hands of many skin colors representing different parts of humanity

Theology levels the playing field for humanity

Human beings are a fascinating bunch. Without a doubt, we have some pretty… interesting ideas about ourselves, either seeing ourselves as beings of supreme importance or try to convince ourselves of our own insignificance. Some of us broadcast every thought and life event, no matter how insignificant (and when that doesn’t work, we selectively edit to make ourselves look better). We downplay our abilities in exchange for compliments. Some of us arrogantly act at though we are better than every other human being because of socioeconomic status, nationality, ethnicity, or even denominational traditions. And others still spend inordinate amounts of time trying to convince us all that we are all, essentially, cosmic accidents of no greater value than any other organism on this planet. Indeed we might even be the worst once you factor in overpopulation, pollution, and The Bachelor.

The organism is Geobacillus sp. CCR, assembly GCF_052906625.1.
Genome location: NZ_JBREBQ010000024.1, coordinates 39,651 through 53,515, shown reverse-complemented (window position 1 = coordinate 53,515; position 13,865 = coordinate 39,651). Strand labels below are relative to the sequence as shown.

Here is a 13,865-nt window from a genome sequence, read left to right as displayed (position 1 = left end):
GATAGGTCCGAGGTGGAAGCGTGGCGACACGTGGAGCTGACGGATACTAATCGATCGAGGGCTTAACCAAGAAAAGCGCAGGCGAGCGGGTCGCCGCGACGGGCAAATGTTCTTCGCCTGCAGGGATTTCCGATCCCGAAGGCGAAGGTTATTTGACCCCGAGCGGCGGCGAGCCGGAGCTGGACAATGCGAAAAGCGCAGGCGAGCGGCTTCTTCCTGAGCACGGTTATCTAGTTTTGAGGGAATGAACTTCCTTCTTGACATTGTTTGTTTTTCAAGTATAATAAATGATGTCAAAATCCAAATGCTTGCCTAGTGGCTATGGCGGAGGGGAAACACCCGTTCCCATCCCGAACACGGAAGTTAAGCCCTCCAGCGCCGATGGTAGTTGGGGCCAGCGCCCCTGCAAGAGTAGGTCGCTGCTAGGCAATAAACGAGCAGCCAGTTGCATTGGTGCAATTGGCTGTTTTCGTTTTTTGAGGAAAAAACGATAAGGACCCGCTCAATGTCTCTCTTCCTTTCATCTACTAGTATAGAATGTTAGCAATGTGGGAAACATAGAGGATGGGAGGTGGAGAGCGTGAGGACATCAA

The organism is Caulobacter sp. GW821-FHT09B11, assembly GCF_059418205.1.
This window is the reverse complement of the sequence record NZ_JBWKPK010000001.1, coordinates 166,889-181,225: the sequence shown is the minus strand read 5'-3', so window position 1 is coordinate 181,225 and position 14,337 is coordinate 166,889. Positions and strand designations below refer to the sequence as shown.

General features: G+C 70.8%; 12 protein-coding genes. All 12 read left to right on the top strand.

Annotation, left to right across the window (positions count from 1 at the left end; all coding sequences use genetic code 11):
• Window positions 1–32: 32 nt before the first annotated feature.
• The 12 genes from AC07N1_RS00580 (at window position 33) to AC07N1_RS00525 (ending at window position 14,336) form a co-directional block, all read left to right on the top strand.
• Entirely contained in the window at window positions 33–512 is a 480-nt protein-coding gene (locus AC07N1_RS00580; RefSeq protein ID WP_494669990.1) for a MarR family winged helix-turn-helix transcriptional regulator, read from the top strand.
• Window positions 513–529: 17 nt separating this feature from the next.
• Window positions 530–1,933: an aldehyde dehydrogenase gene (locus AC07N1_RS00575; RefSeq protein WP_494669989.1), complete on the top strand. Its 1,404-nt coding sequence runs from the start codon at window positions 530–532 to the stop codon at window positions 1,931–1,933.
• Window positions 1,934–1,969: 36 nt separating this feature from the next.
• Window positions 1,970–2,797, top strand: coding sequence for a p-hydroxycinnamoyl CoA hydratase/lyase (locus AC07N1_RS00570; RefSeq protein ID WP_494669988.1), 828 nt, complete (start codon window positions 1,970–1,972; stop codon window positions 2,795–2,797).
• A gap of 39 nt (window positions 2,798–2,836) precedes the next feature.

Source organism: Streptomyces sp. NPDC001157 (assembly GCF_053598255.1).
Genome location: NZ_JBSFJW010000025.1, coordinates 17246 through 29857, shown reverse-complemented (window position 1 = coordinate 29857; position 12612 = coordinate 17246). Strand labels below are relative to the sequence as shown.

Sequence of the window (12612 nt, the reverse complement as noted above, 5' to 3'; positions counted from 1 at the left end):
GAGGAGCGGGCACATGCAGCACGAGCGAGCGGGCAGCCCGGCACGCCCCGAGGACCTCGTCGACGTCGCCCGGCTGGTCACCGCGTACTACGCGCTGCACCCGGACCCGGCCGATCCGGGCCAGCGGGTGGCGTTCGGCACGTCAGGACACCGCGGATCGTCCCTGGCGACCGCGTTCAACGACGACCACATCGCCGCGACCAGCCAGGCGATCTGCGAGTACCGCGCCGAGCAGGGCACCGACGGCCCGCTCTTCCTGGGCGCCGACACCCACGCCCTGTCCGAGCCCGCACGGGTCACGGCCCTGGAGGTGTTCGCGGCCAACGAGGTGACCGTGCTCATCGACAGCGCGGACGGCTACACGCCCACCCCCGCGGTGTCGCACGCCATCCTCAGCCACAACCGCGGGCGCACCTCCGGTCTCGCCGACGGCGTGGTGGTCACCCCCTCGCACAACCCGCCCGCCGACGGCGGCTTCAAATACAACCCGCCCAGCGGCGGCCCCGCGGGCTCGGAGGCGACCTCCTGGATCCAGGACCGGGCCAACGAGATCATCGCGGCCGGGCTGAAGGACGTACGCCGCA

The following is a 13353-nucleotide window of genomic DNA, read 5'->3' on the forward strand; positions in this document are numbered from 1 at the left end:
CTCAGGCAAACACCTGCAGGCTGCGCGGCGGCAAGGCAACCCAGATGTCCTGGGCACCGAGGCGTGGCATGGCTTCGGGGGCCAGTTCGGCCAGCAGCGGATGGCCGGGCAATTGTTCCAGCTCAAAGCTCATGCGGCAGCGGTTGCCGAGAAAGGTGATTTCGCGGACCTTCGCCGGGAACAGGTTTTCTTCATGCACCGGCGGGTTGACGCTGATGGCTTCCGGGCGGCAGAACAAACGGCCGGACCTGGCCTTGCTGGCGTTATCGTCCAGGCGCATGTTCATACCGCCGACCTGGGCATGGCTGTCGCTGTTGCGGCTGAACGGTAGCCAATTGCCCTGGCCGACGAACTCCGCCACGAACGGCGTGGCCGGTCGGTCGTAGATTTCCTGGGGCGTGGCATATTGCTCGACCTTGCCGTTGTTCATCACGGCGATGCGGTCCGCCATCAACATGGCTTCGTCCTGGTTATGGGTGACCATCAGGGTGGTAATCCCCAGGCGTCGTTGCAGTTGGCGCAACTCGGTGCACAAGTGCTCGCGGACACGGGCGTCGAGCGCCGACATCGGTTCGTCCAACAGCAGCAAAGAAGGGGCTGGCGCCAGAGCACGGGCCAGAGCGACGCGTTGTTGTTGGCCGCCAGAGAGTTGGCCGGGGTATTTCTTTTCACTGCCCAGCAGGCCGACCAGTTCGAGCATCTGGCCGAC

(Okay, that last one might be a stronger one.)

But theology challenges all of these attitudes and beliefs. Theology shapes how we see the world. It shows us that God is intimately involved with his creation. It tells us we are under his authority. But it does more than that. Theology puts humanity in its proper perspective. Although there are many—many—passages worthy of consideration, two will suffice for giving us a starting point.

The theological foundation for understanding humanity

The creation account gives us our starting point for understanding God, but also ourselves. And it’s profound. According to this passage, humanity is unique among all creation not because of our destructive capability. It is something else entirely. We are, according to Genesis 1:26, made in the image of God, in his likeness. In some mysterious way that we cannot fully comprehend—in a way that doesn’t fit neatly into utilitarian categories—we are like God. Moral agents who think, feel, and act. We have a will and desires. We are relational creatures, made to steward and nurture creation (or have “dominion” depending on your translation), acting as God’s representatives within the created world. (I’ve written about this a great deal, including in this article.)